From residents brightening people’s day with clouds of bubbles or an offer to walk the neighbors’ dogs, to Hanson firefighters helping seniors with grocery or pharmacy errands — and a trade school putting its 3D printer to work making protective masks for area hospitals — people in the region continued to step up during the coronavirus emergency last week.
Adhering to the rules of social distancing this reporter sought fresh air and sunshine and grabbed a quick walk outside in Whitman Park this weekend.
It appears that families are starting to feel the strain of self isolation in attempts to slow the spread of the deadly coronavirus.
Ernesto Hernandez of Whitman has tried to generate a smile for others as he and his daughter Thalia Hernandes, 5, spent their lunch time at the Whitman Park blowing bubbles this week.
During this time he hopes to make things a bit more bearable despite the CDC guidelines for the six-foot distance we are supposed to be from one another. Every day last week they walked around the town and Whitman Park at lunch time with bubbles to brighten other people’s day. Hernandez is homeschooling Thalia while his wife works remotely from home, he said. He kept her away from others as they enjoyed the fresh air.
“Having some bubbles pop on your cheek can break up the monotony,” he said. “It is great that everyone is doing what is needed, he added, “but you can’t seclude humanity.”
As the bubbles blew across the park they shared a dance in the sunlight. They were distributing a little bit of cheerful optimism in Hernandez’ day as well.
“Who doesn’t love bubbles?” laughed Hernandez.
Alerted to the need for personal protective masks issues by Massachusetts General Hospital to all entities that own 3D printers, South Shore Tech Superintendent-Director Dr. Thomas J. Hickey, said his school is helping produce PPE. The formula for the masks had been posted online, according to Boston media outlets.
“I immediately gave it to the people smarter than me,” Hickey said. “Our engineering instructor is now networked about nine 3D printers and we’re making 30 to 50 face shields a day. I’ve got a couple of staff volunteers and we’re bringing them to South Shore Hospital [and] Brockton Hospital.”
Hickey said he is also talking with a Whitman woman who used to work at Children’s Hospital as well as Beth Israel-Plymouth, Hanover fire and EMS for whom SST is also making face shields.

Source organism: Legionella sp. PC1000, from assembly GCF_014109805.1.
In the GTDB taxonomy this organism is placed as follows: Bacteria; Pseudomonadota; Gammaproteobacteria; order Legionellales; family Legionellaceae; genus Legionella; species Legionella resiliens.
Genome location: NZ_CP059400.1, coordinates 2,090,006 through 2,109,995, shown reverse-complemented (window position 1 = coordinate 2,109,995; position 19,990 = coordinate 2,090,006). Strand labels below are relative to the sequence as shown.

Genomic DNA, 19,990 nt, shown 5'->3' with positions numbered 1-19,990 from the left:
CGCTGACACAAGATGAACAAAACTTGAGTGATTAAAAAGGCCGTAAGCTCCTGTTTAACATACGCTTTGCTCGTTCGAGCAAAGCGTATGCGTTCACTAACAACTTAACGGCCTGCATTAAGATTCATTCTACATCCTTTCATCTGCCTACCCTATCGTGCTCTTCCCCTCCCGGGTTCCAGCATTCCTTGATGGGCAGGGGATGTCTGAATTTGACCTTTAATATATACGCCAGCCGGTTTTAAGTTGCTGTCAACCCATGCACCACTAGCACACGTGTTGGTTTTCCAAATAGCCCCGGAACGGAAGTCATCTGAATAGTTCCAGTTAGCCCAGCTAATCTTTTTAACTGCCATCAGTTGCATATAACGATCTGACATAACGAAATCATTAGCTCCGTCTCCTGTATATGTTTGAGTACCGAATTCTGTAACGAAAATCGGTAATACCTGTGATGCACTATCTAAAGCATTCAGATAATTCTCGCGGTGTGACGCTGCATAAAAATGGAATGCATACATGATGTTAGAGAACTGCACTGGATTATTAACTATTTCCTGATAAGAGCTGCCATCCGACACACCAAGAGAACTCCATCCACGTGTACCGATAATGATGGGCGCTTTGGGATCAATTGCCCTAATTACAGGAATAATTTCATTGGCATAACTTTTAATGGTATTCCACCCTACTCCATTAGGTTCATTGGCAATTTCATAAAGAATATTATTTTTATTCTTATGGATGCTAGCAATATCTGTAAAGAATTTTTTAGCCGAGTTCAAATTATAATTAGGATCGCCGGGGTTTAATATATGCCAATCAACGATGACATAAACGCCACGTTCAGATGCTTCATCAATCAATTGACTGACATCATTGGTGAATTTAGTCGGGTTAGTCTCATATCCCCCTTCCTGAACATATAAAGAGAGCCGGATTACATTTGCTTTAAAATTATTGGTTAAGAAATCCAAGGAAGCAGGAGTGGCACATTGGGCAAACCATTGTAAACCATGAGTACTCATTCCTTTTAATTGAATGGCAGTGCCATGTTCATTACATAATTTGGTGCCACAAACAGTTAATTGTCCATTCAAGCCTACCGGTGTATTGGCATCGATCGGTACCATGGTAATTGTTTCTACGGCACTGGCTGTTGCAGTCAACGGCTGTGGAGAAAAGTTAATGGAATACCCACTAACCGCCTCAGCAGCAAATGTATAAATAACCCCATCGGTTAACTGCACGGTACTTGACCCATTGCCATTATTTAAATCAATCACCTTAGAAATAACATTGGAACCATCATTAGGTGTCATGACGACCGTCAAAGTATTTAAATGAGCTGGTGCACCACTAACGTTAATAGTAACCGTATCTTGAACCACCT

“This one individual is just stepping up in a big way and, to his credit, it’s not about him and he really doesn’t want any attention,” Hickey said. “Even though the building’s closed and most people are working remotely all the time, he’s going in to keep the 3D printers firing.”
Hickey said the mask design posted online was fine, but not at a quality that was needed and the teacher suggested the face shield would be a better option.
“Everyone we’re talking to is saying thank you, thank you,” he said. “Now we’re getting requests for replacement masks.”
In Hanson, Firefighter Tim Royer developed a program, along with Deputy Fire Chief Robert O’Brien Jr., offering to pick up prescriptions or other needs — within reason — for any Hanson seniors that are home-bound. They met with Senior Center Director Mary Collins to arrange for the project.
“They first need to go through Mary Collins, [who] will get the contact information for us,” O’Brien said. “They’ll reach out to us, let us know what they need and we’ll try to go and get it.”
Only a couple of hours after launching the program, Royer was out picking up a prescription for a senior citizen. He has already discussed the project with CVS, Shaw’s and Osco Drug as well as other surrounding pharmacies. The firefighters’ union fronts the money when they pick up an item and seniors reimburse the union account by check. For more information, call Mary Collins at 781-293-2683.
“This is just for senior citizens,” O’Brien stressed. “It can’t be for the average homeowner. … It’s a free thing and the chief’s 100-percent supportive of it. This is our way of helping out the most vulnerable.”
Amanda McKee, a Whitman middle schooler said she and her brother Zach, a WHRHS student, are both out of school do to the closings in the state. A position as a dog walker can be added to their résumés now that these siblings undertook a crash course in dog-walkery.
Last week they strolled with Shadow, Vera, and Murray at the Whitman Park. The canines belong to their neighbor and they got their recent employment with help from their mom, they said.
The McKee’s are helping out another family as everyone begins to adjust to new norms of balancing working, and home life.
The dogs did not quite understand social distancing with one another but made for a laugh as the instant dog sitters got a quick lesson in doggy duty.
With smiles from afar the respite of fresh air was much needed. An adult and child could be seen on the top of the sledding hill with a blanket and basket overlooking the park.
In the recent updates from Whitman town officials the strict guidelines of social distancing and staying home for extended periods will be in place to continue to slow the progression of the coronavirus.
(Express Editor Tracy F. Seelye contributed to this report.)